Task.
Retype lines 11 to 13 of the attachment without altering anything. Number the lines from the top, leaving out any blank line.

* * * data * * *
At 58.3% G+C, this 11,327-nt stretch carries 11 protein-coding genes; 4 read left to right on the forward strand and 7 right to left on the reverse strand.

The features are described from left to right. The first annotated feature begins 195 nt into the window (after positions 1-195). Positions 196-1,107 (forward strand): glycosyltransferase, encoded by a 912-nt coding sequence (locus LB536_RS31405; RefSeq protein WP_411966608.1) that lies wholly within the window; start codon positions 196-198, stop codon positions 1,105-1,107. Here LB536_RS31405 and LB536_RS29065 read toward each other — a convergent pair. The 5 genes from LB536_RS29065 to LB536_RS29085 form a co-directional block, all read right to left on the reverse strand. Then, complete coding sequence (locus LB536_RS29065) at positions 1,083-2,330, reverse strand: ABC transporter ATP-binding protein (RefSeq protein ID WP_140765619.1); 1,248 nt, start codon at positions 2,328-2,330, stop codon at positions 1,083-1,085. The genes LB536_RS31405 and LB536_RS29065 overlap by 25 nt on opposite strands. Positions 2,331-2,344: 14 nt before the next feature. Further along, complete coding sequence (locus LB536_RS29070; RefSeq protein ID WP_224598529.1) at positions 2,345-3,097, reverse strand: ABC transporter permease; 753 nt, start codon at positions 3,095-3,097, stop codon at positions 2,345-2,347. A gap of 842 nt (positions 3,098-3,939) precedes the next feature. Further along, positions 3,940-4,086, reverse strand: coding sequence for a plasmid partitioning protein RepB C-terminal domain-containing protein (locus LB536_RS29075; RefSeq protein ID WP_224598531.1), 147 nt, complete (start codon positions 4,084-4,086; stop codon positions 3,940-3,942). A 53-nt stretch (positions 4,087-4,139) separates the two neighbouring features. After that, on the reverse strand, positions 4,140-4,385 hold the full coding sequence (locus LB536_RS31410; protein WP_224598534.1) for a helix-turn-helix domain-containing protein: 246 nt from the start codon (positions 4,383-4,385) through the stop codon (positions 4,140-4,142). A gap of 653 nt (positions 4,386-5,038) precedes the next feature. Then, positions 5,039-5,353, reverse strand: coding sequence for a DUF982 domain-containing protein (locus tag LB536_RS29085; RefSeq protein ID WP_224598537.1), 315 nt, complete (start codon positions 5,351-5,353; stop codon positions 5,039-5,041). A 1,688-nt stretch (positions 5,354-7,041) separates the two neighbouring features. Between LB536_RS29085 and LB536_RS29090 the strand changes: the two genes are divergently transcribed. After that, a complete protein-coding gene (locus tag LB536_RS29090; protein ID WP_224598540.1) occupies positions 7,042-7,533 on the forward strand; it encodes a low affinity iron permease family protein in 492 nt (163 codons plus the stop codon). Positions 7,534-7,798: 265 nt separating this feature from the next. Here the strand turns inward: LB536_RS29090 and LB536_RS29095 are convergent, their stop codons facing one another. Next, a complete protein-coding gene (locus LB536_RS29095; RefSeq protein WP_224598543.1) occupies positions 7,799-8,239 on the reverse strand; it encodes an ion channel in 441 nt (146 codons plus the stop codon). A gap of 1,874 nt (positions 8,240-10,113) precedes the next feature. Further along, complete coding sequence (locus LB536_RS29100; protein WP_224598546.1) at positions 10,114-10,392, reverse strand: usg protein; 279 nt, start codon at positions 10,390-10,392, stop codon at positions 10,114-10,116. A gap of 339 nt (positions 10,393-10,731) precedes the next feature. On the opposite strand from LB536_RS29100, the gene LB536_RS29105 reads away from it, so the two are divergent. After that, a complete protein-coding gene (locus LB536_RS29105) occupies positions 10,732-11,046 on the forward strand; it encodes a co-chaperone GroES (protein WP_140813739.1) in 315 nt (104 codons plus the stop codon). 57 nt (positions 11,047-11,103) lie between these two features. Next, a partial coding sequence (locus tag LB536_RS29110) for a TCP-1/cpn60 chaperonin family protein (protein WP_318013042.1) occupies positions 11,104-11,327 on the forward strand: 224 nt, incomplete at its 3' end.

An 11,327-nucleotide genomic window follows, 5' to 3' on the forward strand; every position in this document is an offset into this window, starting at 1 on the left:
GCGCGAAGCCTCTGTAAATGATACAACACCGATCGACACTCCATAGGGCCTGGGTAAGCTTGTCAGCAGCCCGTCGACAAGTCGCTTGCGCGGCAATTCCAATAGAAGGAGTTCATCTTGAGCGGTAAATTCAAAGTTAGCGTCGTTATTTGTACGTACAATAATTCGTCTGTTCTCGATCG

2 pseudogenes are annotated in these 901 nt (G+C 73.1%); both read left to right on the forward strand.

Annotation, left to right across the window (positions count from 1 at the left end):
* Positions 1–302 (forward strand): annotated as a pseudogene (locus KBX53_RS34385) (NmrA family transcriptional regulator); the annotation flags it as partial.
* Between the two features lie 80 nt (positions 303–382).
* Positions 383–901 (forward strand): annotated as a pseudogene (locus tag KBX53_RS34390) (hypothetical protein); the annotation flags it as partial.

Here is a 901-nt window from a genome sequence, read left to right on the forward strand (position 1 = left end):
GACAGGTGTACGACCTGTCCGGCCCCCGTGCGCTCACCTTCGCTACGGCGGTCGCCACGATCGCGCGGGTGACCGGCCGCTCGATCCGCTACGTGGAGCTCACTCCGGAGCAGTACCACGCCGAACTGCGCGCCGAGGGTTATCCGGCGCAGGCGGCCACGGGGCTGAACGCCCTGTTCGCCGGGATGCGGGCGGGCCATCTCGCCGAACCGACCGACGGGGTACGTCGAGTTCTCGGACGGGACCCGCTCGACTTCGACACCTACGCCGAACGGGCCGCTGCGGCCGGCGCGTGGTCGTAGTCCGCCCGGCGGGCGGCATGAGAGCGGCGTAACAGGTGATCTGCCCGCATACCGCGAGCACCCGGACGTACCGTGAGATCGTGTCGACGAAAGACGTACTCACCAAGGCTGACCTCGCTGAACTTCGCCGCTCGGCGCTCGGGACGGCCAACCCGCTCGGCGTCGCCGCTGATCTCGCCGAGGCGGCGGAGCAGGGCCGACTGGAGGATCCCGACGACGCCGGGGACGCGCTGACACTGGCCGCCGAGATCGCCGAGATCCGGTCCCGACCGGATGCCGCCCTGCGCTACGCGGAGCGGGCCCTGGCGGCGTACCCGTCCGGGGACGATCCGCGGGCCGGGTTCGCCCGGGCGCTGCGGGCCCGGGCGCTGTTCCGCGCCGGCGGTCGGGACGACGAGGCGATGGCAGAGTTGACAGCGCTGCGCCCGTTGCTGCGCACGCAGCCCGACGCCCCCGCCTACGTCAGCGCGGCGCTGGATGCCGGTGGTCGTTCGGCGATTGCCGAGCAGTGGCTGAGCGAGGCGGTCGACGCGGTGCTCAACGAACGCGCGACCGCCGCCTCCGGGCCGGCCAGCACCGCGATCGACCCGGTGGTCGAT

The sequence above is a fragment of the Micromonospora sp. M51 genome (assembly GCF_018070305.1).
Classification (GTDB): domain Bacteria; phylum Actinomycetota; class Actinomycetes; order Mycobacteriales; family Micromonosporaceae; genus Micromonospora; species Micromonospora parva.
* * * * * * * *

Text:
GACAGGTGTACGACCTGTCCGGCCCCCGTGCGCTCACCTTCGCTACGGCGGTCGCCACGATCGCGCGGGTGACCGGCCGCTCGATCCGCTACGTGGAGCTCACTCCGGAGCAGTACCACGCCGAACTGCGCGCCGAGGGTTATCCGGCGCAGGCGGCCACGGGGCTGAACGCCCTGTTCGCCGGGATGCGGGCGGGCCATCTCGCCGAACCGACCGACGGGGTACGTCGAGTTCTCGGACGGGACCCGCTCGACTTCGACACCTACGCCGAACGGGCCGCTGCGGCCGGCGCGTGGTCGTAGTCCGCCCGGCGGGCGGCATGAGAGCGGCGTAACAGGTGATCTGCCCGCATACCGCGAGCACCCGGACGTACCGTGAGATCGTGTCGACGAAAGACGTACTCACCAAGGCTGACCTCGCTGAACTTCGCCGCTCGGCGCTCGGGACGGCCAACCCGCTCGGCGTCGCCGCTGATCTCGCCGAGGCGGCGGAGCAGGGCCGACTGGAGGATCCCGACGACGCCGGGGACGCGCTGACACTGGCCGCCGAGATCGCCGAGATCCGGTCCCGACCGGATGCCGCCCTGCGCTACGCGGAGCGGGCCCTGGCGGCGTACCCGTCCGGGGACGATCCGCGGGCCGGGTTCGCCCGGGCGCTGCGGGCCCGGGCGCTGTTCCGCGCCGGCGGTCGGGACGACGAGGCGATGGCAGAGTTGACAGCGCTGCGCCCGTTGCTGCGCACGCAGCCCGACGCCCCCGCCTACGTCAGCGCGGCGCTGGATGCCGGTGGTCGTTCGGCGATTGCCGAGCAGTGGCTGAGCGAGGCGGTCGACGCGGTGCTCAACGAACGCGCGACCGCCGCCTCCGGGCCGGCCAGCACCGCGATCGACCCGGTGGTCGAT

The sequence above is a fragment of the Micromonospora sp. M51 genome (assembly GCF_018070305.1).
Classification (GTDB): domain Bacteria; phylum Actinomycetota; class Actinomycetes; order Mycobacteriales; family Micromonosporaceae; genus Micromonospora; species Micromonospora parva.